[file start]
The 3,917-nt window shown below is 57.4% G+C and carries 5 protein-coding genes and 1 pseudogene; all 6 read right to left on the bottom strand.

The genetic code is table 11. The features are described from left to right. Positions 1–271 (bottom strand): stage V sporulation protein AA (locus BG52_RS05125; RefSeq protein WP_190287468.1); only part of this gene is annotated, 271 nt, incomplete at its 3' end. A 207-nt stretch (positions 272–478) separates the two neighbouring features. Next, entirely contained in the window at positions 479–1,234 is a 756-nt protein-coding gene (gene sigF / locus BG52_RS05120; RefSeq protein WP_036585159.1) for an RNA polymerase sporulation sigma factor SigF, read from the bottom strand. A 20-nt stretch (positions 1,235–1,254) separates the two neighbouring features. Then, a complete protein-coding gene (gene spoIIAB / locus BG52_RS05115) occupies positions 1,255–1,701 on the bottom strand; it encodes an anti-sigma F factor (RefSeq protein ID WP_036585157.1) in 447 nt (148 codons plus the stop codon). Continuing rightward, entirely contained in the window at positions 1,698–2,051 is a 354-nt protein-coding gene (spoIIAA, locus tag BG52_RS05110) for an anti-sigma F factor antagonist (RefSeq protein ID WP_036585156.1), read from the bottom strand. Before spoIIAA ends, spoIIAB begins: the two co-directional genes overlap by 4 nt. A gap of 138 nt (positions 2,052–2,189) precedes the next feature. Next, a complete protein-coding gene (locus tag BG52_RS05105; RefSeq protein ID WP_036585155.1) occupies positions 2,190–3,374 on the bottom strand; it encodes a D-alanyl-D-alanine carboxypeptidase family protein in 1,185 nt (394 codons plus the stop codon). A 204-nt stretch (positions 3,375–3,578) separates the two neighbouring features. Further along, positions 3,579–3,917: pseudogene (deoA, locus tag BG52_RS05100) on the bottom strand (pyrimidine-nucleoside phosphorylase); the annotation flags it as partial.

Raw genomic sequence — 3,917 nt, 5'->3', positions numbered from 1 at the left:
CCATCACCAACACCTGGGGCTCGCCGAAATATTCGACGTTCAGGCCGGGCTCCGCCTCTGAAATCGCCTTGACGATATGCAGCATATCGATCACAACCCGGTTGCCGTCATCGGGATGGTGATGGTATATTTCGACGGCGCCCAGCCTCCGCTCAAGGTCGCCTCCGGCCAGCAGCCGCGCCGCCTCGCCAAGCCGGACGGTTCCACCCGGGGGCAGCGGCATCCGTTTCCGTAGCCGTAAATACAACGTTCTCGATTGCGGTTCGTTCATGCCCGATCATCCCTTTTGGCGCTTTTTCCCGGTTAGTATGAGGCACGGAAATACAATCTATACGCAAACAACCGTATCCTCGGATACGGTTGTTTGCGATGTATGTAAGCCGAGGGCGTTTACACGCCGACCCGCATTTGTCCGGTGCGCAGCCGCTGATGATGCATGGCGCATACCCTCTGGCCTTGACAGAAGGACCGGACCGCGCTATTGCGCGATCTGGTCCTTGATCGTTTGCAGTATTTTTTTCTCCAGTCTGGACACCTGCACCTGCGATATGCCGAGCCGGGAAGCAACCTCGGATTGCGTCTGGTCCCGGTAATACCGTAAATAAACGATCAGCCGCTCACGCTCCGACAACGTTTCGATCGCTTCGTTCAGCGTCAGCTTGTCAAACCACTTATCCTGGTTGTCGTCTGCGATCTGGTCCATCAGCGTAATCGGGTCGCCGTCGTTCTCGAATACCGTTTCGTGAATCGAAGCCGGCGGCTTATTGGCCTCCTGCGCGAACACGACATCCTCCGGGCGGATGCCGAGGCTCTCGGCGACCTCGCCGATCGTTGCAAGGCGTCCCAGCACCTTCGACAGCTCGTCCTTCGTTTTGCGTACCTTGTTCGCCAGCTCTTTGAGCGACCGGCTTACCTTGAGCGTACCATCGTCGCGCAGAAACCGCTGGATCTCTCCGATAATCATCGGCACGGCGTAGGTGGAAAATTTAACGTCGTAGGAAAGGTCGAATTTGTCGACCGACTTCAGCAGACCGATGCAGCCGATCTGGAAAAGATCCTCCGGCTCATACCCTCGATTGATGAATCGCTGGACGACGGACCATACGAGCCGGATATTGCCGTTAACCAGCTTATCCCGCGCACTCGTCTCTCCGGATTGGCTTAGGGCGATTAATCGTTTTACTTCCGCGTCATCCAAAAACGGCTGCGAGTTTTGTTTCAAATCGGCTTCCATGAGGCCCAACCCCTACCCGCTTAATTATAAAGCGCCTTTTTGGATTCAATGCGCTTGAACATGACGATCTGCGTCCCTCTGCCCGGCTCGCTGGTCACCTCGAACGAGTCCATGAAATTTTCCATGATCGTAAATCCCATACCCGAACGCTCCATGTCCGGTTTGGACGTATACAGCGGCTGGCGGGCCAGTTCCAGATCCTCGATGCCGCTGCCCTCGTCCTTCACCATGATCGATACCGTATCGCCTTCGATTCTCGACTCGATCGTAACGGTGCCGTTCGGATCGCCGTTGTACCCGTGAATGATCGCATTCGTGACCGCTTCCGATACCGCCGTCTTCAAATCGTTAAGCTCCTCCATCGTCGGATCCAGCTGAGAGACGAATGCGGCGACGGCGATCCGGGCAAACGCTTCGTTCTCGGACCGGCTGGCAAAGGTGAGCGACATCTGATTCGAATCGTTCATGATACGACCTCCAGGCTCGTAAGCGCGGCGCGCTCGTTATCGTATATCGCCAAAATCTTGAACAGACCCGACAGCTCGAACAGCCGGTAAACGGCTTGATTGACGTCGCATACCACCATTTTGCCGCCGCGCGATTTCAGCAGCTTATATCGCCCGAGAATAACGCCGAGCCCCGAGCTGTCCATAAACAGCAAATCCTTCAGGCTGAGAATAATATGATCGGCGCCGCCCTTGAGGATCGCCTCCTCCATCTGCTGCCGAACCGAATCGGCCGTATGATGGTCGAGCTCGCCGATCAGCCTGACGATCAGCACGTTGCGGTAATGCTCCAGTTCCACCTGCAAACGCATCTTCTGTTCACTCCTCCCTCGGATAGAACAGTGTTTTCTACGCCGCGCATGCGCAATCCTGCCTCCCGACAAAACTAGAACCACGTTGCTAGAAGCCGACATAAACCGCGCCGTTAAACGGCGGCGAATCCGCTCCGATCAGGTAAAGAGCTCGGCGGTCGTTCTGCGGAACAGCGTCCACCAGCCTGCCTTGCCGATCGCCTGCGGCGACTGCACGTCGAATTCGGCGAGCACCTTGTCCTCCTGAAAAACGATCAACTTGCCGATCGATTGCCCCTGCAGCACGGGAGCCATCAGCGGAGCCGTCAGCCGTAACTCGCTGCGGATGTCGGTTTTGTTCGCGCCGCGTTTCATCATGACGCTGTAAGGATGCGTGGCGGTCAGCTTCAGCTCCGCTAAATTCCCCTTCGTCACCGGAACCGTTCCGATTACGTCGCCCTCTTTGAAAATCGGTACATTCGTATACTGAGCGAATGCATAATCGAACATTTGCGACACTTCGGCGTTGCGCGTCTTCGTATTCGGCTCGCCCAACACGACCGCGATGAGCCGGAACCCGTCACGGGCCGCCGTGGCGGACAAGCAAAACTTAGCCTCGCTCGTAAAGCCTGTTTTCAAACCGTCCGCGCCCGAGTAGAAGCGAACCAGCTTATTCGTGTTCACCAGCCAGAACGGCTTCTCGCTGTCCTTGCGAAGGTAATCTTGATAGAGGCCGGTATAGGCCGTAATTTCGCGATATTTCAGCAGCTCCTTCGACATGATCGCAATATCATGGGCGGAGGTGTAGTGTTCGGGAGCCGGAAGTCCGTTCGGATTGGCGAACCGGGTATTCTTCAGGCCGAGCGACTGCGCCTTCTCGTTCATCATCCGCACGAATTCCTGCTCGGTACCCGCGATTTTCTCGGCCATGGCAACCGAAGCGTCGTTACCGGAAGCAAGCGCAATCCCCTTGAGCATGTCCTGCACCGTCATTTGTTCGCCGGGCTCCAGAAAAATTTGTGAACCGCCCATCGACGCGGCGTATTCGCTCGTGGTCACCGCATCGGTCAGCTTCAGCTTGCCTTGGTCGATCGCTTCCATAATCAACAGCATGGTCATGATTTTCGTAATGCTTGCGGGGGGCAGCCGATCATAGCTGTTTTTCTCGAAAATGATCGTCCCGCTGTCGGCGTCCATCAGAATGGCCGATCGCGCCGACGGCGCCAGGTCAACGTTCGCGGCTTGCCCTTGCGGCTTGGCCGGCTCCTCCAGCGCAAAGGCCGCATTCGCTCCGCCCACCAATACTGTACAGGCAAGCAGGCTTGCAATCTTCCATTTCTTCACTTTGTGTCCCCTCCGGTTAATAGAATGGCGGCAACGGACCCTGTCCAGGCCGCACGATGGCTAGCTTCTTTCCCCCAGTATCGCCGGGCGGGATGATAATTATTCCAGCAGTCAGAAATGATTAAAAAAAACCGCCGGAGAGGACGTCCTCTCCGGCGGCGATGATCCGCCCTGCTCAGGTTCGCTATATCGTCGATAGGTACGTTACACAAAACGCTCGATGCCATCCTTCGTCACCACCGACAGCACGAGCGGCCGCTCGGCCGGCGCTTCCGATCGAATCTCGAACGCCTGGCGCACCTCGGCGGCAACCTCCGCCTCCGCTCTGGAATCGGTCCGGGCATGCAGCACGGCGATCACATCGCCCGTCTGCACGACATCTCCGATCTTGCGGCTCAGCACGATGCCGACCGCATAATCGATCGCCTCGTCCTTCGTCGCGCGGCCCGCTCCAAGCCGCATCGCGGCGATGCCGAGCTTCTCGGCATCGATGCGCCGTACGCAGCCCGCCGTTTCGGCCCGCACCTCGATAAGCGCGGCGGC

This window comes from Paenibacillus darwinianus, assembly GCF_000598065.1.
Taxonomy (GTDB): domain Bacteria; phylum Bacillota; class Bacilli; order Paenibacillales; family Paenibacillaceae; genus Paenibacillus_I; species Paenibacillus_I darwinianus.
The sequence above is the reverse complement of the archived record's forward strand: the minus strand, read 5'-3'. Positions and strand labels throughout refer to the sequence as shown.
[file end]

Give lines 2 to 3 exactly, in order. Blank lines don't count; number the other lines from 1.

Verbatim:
The genetic code is table 11. The features are described from left to right. Positions 1–271 (bottom strand): stage V sporulation protein AA (locus BG52_RS05125; RefSeq protein WP_190287468.1); only part of this gene is annotated, 271 nt, incomplete at its 3' end. A 207-nt stretch (positions 272–478) separates the two neighbouring features. Next, entirely contained in the window at positions 479–1,234 is a 756-nt protein-coding gene (gene sigF / locus BG52_RS05120; RefSeq protein WP_036585159.1) for an RNA polymerase sporulation sigma factor SigF, read from the bottom strand. A 20-nt stretch (positions 1,235–1,254) separates the two neighbouring features. Then, a complete protein-coding gene (gene spoIIAB / locus BG52_RS05115) occupies positions 1,255–1,701 on the bottom strand; it encodes an anti-sigma F factor (RefSeq protein ID WP_036585157.1) in 447 nt (148 codons plus the stop codon). Continuing rightward, entirely contained in the window at positions 1,698–2,051 is a 354-nt protein-coding gene (spoIIAA, locus tag BG52_RS05110) for an anti-sigma F factor antagonist (RefSeq protein ID WP_036585156.1), read from the bottom strand. Before spoIIAA ends, spoIIAB begins: the two co-directional genes overlap by 4 nt. A gap of 138 nt (positions 2,052–2,189) precedes the next feature. Next, a complete protein-coding gene (locus tag BG52_RS05105; RefSeq protein ID WP_036585155.1) occupies positions 2,190–3,374 on the bottom strand; it encodes a D-alanyl-D-alanine carboxypeptidase family protein in 1,185 nt (394 codons plus the stop codon). A 204-nt stretch (positions 3,375–3,578) separates the two neighbouring features. Further along, positions 3,579–3,917: pseudogene (deoA, locus tag BG52_RS05100) on the bottom strand (pyrimidine-nucleoside phosphorylase); the annotation flags it as partial.

Raw genomic sequence — 3,917 nt, 5'->3', positions numbered from 1 at the left: